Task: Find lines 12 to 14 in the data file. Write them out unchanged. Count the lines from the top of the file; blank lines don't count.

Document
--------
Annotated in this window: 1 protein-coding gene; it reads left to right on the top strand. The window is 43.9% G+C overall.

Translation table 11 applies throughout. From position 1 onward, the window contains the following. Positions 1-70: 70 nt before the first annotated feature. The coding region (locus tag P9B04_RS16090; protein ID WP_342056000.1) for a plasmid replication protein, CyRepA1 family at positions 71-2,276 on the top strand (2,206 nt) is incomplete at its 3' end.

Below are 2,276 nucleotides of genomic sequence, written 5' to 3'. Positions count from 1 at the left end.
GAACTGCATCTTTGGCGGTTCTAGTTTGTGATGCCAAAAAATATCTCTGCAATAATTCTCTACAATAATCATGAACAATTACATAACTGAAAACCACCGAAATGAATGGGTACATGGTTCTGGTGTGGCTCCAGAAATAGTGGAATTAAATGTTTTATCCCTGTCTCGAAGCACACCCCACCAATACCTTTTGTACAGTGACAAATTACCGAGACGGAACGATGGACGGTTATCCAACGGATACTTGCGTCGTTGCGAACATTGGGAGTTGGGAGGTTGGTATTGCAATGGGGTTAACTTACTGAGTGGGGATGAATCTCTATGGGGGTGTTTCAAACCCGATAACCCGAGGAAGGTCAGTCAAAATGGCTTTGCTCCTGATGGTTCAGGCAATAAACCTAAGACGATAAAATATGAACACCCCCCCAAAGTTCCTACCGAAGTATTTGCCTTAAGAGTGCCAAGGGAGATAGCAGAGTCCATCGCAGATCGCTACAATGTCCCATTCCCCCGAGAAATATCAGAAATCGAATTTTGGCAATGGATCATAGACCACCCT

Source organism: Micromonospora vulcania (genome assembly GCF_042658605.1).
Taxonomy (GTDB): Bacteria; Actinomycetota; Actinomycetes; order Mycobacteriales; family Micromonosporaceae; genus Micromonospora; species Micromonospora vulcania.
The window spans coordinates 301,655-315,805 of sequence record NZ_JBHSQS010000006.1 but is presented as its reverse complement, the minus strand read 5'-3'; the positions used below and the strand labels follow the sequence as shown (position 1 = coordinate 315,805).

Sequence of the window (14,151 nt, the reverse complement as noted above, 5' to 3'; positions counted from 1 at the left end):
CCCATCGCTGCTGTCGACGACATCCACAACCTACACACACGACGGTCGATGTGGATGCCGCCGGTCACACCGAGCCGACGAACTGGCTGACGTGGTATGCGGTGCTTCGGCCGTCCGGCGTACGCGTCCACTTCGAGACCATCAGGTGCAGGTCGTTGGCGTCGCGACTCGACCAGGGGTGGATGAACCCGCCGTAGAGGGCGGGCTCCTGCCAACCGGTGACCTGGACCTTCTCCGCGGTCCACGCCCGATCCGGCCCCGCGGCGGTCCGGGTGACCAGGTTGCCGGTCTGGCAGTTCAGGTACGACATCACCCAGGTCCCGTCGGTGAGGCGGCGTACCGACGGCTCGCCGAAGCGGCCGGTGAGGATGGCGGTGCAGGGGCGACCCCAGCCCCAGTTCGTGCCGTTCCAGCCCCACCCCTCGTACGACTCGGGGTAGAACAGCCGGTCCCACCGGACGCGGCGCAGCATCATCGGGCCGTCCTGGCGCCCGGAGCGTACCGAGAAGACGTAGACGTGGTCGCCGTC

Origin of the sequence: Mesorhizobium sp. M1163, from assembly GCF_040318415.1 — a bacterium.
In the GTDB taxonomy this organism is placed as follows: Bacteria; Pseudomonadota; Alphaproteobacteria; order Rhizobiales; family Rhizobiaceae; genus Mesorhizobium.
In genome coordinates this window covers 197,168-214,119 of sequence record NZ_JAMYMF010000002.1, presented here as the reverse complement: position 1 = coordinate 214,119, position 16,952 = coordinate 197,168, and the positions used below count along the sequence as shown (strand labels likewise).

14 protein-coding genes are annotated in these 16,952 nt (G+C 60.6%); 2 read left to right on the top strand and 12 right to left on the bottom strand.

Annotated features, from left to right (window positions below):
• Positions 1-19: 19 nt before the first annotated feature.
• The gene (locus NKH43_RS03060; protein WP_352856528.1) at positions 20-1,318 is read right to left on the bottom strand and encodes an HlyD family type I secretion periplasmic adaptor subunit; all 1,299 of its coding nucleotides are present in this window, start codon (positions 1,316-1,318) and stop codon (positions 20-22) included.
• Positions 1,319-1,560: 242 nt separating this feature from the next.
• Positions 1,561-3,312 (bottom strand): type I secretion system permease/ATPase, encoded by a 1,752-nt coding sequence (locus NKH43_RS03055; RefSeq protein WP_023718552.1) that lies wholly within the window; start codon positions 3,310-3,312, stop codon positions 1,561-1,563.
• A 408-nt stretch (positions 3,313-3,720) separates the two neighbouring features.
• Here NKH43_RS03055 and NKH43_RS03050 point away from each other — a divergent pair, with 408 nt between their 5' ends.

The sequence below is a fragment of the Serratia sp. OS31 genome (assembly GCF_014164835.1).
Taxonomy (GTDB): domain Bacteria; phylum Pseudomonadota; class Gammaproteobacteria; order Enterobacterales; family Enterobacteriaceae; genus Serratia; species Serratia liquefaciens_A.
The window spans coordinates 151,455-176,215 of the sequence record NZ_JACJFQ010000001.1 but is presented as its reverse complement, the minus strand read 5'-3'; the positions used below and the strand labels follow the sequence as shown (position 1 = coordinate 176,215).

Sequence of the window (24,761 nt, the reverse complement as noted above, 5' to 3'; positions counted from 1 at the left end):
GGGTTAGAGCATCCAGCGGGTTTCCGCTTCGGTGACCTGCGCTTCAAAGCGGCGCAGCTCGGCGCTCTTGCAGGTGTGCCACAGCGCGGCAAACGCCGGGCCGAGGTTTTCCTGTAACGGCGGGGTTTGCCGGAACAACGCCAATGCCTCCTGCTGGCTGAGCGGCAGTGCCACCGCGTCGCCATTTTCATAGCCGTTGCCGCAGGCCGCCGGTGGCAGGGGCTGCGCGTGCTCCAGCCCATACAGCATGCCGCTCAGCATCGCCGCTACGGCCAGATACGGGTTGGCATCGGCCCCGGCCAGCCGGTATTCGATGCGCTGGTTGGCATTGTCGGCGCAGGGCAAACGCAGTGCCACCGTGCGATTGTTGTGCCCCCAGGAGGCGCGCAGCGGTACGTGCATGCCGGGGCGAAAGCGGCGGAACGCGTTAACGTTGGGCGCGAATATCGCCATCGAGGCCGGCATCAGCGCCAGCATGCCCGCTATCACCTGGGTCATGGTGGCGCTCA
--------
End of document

In genome coordinates this window covers 197,168-214,119 of sequence record NZ_JAMYMF010000002.1, presented here as the reverse complement: position 1 = coordinate 214,119, position 16,952 = coordinate 197,168, and the positions used below count along the sequence as shown (strand labels likewise).

14 protein-coding genes are annotated in these 16,952 nt (G+C 60.6%); 2 read left to right on the top strand and 12 right to left on the bottom strand.

Annotated features, from left to right (window positions below):